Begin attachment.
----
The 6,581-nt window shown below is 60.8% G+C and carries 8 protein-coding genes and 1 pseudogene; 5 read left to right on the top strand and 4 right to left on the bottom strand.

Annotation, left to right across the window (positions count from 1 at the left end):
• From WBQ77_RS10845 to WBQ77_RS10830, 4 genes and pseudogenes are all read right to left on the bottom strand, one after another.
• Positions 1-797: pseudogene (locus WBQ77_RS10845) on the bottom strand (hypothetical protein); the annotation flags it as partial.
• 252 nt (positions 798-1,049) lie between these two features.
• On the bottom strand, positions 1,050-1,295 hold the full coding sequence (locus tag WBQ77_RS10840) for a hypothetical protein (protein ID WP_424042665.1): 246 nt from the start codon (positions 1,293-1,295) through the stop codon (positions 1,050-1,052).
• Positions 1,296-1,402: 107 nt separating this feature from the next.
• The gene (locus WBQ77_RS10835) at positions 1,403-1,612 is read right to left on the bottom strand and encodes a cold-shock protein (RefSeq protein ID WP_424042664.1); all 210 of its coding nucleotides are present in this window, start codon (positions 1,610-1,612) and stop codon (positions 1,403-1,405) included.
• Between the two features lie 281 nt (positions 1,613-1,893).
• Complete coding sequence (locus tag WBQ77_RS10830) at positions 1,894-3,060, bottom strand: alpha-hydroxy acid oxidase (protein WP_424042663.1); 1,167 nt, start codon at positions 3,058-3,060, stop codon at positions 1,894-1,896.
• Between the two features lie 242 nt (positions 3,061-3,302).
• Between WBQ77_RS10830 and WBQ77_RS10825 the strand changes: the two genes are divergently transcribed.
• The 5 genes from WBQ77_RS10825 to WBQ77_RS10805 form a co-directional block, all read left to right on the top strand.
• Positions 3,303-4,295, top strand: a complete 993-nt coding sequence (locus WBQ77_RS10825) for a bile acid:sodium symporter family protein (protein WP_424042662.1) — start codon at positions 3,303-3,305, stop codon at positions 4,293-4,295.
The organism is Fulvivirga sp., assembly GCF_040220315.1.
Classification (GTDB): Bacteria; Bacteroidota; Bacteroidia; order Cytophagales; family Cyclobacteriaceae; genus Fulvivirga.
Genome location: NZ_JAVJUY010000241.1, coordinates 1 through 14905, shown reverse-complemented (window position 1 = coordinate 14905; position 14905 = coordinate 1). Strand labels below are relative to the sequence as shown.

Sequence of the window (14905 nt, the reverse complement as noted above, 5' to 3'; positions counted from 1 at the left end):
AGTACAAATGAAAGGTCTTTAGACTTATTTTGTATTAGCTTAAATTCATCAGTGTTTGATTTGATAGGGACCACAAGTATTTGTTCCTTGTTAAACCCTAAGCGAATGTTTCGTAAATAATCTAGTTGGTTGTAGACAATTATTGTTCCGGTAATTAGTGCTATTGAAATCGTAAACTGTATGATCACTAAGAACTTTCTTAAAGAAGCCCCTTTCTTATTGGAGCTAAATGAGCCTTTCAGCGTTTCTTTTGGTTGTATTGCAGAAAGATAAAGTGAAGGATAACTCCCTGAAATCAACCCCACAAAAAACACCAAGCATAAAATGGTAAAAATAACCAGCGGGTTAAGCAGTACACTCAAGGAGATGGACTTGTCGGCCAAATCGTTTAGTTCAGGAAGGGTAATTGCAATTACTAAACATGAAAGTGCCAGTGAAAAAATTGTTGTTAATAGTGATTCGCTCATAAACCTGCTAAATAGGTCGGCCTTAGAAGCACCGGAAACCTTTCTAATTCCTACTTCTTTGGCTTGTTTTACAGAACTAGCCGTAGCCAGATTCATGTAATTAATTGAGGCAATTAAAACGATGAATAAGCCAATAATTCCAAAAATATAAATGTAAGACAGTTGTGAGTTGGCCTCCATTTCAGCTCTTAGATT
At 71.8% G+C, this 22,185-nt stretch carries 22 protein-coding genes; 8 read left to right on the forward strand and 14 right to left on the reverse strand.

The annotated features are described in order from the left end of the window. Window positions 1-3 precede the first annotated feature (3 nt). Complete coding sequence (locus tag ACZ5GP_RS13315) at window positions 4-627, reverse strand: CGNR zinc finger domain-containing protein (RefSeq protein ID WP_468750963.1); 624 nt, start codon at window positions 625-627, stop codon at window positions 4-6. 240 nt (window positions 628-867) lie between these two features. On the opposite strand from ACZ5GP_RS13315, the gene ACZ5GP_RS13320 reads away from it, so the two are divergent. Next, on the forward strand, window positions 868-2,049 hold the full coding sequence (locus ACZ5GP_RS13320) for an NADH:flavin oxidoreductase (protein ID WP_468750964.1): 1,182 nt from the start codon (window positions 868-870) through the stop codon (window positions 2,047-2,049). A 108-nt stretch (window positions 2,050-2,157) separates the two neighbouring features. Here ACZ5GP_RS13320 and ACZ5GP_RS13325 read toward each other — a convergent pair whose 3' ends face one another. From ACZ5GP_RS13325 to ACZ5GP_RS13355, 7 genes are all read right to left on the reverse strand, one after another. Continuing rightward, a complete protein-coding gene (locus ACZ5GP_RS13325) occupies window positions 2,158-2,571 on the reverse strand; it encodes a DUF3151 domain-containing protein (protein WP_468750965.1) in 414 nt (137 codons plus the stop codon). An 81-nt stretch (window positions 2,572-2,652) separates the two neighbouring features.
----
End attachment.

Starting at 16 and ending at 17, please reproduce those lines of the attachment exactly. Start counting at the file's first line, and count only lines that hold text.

Classification (GTDB): Bacteria; Bacteroidota; Bacteroidia; order Cytophagales; family Cyclobacteriaceae; genus Fulvivirga.
Genome location: NZ_JAVJUY010000241.1, coordinates 1 through 14905, shown reverse-complemented (window position 1 = coordinate 14905; position 14905 = coordinate 1). Strand labels below are relative to the sequence as shown.